Following a market pull back, it is important to review the performance of variable life insurance policies, particularly those invested in equities. A PNC Private Bank® Insurance Strategist can help you obtain an “in-force illustration” for your policy and review its performance. You may be able to replace an under-performing policy with a new policy in a tax-free exchange.
If you are making annual gifts to family members (or would like to work gifts into your plan), consider the following:
- Make gifts of marketable securities while values are depressed: In 2023, individuals can make gifts of up to $17,000 and remain within the annual exclusion. Lower market values allow for more shares to be gifted, and when the market rebounds, the appreciation will be outside of the donor’s estate. The recipient of the gift receives the donor’s basis, unless the basis is greater than the fair market value of the property at the time of the gift; then, for the purpose of determining loss, the basis would be such asset’s fair market value.
- Contribute to 529 plans: Giving cash today to a 529 plan allows it to be invested in the plan’s mutual funds while the market is down, providing for greater appreciation within the plan when the market improves.
- Consider using lifetime exclusions: Assets may be removed from the donor’s estate while values are depressed. When the market rebounds, the appreciation on those assets will be removed from the gross estate and may escape estate taxation.
A senior generation member could borrow against assets and gift that cash to a junior generation member, allowing the junior generation to invest in the market without basis issues. Gifts of this type could also provide a lifeline to junior generation members who might be struggling financially.
It should be noted that when borrowing against investments, you should always consider the impact of market fluctuations on asset values and the possibility that declines in market value may result in margin calls and the requirement to add equity to the collateral pool.
Wealth Management Strategies
Tax Loss Harvesting (Perhaps Offsetting Gains)
In a portfolio with large low-basis positions, recent market declines may allow large positions to be sold and the resulting capital gain to be offset by realized losses on other positions. If the portfolio doesn’t have offsetting positions, perhaps losses can be harvested for use in offsetting future capital gains. Don’t forget to avoid the wash-sale rules when making repurchases.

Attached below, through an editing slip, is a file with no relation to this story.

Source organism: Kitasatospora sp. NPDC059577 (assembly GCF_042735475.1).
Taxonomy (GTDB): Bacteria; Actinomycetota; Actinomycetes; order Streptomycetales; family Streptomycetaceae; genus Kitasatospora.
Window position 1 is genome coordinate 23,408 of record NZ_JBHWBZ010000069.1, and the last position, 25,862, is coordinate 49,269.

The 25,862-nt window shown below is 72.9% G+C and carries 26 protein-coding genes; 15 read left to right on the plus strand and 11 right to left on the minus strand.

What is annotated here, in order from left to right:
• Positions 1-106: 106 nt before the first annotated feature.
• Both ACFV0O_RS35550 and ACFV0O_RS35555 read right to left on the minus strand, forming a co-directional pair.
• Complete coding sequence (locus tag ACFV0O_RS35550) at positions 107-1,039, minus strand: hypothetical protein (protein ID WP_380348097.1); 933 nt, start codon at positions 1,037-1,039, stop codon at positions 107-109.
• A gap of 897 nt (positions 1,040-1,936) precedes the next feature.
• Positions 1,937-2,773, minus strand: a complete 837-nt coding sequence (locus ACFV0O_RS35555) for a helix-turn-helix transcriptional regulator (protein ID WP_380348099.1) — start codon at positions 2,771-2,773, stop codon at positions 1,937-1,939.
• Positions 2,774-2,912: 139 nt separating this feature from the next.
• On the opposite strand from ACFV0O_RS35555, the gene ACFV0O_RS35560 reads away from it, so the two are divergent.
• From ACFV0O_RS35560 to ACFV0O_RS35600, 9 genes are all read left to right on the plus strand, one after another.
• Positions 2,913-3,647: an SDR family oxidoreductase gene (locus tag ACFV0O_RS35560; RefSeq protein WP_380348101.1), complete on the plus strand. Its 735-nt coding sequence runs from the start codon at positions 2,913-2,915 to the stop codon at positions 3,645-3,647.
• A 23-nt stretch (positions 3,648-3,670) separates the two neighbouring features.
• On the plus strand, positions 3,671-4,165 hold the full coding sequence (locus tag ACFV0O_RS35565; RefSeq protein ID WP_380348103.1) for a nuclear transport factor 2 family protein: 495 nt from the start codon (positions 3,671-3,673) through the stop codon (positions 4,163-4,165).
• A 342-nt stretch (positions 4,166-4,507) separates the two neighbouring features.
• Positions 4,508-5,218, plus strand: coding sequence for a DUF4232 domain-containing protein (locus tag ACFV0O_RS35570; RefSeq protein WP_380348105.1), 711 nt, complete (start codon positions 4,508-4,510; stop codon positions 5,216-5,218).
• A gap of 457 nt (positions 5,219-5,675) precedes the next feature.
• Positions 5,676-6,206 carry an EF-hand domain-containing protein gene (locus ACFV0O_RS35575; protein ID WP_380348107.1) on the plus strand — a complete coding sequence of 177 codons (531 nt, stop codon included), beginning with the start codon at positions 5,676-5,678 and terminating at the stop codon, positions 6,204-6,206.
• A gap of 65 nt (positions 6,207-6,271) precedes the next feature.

Be Smart About Debt
Although interest rates rose in 2022, they remain relatively low when compared to historic rates. You may wish to consider the following in a rising interest rate environment:
- Evaluate current mortgage structure(s); consider replacing an adjustable rate mortgage with a mortgage with a fixed interest rate.
- Consider moving floating-rate debt to fixed-rate debt.
- Consider consolidation of high interest rate debt (such as credit cards and auto loans) into lower fixed-rate debt, such as debt secured by a residence.
- Review whether a line of credit would be useful if the current market pull-back continues for a long time. The ability to have ready cash may help avoid selling securities in a down market, or may be used as “dry powder” to provide liquidity to make investments at market lows.
Exercise Compensatory Non-qualified Stock Options
If you have non-qualified stock options, consider exercising the options and holding the shares. The reduced spread between the strike price (the price at which the option can be exercised) and the current share price may provide an opportunity to reduce the tax that would be due on exercise. Additionally, if you believe the company will eventually perform well, then holding the shares may prove to be a good investment purchased at a bargain price.
Borrowing to Pay Tax
Rather than liquidating assets at a loss to pay tax, it may make sense to borrow to fund your tax bill and wait for the market values to return, at which time assets can be liquidated to repay the debt.
Emotions can run high in times of uncertainty, and when reason is overwhelmed by emotion, decision-making often suffers. Your PNC Private Bank team is here and ready to work with you and your tax and legal advisors to help guide you through your choices by illustrating the potential impact of your options and how choosing among your options could affect your overall long-term plan.
For more information, please contact your PNC Private Bank advisor.